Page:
The Hawaiian Kilauea volcano continues to spit out lava and ejaculates the ominous streams of dark ash, and the nearby underwater volcano called Loihi patiently waits for the moment when it finally rises above the ocean.
Like all Hawaiian volcanoes, active and sleeping, Loihi grew from the depths of the Pacific Ocean, when the lava came out of the crack at the bottom and quickly cooled, gradually creating an underwater mountain.
If Loihi continues to erupt lava, gradually increasing the area of its surface, it can become another volcano of the Big Island of Hawaii.
Volcanologists consider Loiha an active volcano, since it erupted not so long ago. The US Geological Survey reports that Loihi is not dangerous, as it is 914 meters below the Pacific Ocean level.
In 1996, Loihe survived a fairly significant eruption. As a result, a part of the summit of the seamount has collapsed.
Although no one saw the eruption in person, the scientists still learned about it. Loiha is located next to the Big Island, so the earthquakes that usually accompany the eruptions were documented by the Hawaii seismic monitoring tools.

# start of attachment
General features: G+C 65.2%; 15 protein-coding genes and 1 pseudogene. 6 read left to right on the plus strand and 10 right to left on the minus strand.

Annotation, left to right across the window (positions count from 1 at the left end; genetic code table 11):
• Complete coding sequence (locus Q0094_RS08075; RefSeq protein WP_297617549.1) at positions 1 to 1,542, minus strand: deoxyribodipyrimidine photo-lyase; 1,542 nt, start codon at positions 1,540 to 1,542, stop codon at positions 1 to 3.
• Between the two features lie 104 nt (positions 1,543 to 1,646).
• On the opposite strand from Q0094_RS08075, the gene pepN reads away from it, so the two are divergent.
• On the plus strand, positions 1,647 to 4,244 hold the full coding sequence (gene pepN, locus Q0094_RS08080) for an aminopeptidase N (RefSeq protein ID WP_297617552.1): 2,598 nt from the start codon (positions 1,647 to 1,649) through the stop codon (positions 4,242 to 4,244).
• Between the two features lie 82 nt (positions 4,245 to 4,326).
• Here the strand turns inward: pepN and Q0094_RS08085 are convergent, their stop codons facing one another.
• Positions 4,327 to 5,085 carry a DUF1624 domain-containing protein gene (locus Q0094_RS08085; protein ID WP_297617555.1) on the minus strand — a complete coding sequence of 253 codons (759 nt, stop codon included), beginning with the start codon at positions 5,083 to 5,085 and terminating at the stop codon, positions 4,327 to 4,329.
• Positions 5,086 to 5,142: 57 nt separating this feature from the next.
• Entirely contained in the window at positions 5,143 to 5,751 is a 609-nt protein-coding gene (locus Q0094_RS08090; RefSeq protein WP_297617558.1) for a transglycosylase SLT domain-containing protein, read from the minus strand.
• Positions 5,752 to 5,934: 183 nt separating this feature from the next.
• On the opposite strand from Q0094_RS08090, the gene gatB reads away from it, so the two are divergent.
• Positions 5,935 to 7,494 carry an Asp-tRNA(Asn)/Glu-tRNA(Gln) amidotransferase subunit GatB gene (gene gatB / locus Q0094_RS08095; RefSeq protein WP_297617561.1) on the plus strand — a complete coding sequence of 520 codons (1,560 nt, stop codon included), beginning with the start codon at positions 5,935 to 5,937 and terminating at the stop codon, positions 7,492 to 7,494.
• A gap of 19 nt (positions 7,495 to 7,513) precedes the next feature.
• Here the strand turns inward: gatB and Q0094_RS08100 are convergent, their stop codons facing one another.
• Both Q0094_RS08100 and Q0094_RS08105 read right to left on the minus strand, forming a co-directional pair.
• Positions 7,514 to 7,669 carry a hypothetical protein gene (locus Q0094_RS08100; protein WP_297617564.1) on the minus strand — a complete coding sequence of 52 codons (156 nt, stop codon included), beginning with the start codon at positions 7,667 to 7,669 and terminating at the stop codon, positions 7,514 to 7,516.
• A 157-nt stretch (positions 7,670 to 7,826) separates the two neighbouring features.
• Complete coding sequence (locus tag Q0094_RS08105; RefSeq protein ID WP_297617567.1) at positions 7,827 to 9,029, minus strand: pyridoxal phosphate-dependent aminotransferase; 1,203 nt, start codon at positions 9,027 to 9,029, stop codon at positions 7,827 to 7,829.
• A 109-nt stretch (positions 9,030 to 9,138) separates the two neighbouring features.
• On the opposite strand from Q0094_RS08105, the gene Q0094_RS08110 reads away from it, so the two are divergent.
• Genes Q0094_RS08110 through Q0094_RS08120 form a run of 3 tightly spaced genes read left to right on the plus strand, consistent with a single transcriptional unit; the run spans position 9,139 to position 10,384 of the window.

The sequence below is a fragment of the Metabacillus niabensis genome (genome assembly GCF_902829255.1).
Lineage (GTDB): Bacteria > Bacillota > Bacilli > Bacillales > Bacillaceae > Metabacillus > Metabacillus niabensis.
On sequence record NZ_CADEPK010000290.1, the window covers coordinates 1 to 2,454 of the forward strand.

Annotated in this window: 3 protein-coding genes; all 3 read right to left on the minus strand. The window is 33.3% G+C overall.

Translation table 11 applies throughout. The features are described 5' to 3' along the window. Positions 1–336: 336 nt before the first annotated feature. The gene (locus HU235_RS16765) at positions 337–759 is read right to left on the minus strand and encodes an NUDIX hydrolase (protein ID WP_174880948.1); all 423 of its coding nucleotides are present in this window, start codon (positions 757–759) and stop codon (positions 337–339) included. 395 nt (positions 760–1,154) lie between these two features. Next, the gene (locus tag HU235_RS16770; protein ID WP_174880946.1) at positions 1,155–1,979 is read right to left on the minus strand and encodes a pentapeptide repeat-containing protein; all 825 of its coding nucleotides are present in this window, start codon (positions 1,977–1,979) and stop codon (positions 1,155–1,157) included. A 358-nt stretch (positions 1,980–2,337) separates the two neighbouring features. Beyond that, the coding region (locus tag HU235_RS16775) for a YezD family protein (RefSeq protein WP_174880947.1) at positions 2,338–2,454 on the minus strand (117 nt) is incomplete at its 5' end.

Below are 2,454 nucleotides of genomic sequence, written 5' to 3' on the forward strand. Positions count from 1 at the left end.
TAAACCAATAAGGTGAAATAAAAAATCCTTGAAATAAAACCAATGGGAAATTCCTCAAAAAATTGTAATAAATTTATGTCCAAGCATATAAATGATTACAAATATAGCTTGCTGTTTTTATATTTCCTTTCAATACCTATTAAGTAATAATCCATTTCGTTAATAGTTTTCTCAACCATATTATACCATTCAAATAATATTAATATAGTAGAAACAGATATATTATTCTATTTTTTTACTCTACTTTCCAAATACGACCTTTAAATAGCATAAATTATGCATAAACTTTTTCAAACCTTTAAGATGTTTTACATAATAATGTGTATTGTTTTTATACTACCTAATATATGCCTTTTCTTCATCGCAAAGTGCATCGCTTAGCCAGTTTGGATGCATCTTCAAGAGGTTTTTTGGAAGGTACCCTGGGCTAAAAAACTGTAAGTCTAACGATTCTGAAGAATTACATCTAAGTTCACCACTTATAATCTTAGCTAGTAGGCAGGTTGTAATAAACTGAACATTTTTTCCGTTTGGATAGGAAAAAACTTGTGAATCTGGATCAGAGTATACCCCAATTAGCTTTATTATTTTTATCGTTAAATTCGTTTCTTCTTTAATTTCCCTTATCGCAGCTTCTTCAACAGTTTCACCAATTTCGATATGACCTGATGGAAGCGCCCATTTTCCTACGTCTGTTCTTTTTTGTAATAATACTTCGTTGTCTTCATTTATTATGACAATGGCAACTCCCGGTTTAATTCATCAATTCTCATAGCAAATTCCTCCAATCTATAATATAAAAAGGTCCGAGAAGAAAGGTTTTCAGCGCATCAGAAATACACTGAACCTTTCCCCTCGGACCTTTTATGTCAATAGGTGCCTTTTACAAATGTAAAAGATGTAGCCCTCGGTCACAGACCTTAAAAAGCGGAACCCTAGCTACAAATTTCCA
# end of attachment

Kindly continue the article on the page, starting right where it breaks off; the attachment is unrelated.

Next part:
Since the violent eruption in 1996, Loiha has died down. A year after the tremors, scientists placed a huge underwater volcanic observatory the size of a refrigerator on top of Loiha. She soon stopped working, but she gave the scientists months of valuable information.
Scientists say that once Loiha will become as high as Mauna Loa today (3657 meters). However, the underwater mountain will have to erupt a lot, at least to touch the surface.
Nobody knows how long it will take Loiha to appear over the surface of the ocean. The US Geological Survey estimates that if Loihi continues to erupt lava at a speed of 5 meters every 1000 years, the volcano will appear in 200,000 years.
Weak seismic activity at Loiha was recorded in 2000, 2004 and in 2017. Therefore, it is possible that soon Loihi will explode again.